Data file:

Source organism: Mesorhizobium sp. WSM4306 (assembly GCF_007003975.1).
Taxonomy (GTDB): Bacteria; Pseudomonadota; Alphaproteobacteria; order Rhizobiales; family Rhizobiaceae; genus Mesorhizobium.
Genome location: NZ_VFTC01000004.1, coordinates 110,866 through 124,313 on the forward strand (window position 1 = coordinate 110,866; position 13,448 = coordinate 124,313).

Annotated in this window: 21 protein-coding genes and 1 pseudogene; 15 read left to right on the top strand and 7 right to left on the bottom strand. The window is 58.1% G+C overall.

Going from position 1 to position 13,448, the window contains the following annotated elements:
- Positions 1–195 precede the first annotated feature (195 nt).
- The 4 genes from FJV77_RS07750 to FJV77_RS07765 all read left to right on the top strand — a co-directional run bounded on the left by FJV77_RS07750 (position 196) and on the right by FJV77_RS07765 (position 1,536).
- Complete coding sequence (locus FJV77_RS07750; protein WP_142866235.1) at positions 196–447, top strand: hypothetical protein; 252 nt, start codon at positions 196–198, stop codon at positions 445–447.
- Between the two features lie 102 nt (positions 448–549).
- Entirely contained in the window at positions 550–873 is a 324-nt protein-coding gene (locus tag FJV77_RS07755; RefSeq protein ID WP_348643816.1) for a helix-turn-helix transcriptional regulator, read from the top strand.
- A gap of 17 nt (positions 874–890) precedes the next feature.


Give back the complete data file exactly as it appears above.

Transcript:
Source organism: Mesorhizobium sp. WSM4306 (assembly GCF_007003975.1).
Taxonomy (GTDB): Bacteria; Pseudomonadota; Alphaproteobacteria; order Rhizobiales; family Rhizobiaceae; genus Mesorhizobium.
Genome location: NZ_VFTC01000004.1, coordinates 110,866 through 124,313 on the forward strand (window position 1 = coordinate 110,866; position 13,448 = coordinate 124,313).

Annotated in this window: 21 protein-coding genes and 1 pseudogene; 15 read left to right on the top strand and 7 right to left on the bottom strand. The window is 58.1% G+C overall.

Going from position 1 to position 13,448, the window contains the following annotated elements:
- Positions 1–195 precede the first annotated feature (195 nt).
- The 4 genes from FJV77_RS07750 to FJV77_RS07765 all read left to right on the top strand — a co-directional run bounded on the left by FJV77_RS07750 (position 196) and on the right by FJV77_RS07765 (position 1,536).
- Complete coding sequence (locus FJV77_RS07750; protein WP_142866235.1) at positions 196–447, top strand: hypothetical protein; 252 nt, start codon at positions 196–198, stop codon at positions 445–447.
- Between the two features lie 102 nt (positions 448–549).
- Entirely contained in the window at positions 550–873 is a 324-nt protein-coding gene (locus tag FJV77_RS07755; RefSeq protein ID WP_348643816.1) for a helix-turn-helix transcriptional regulator, read from the top strand.
- A gap of 17 nt (positions 874–890) precedes the next feature.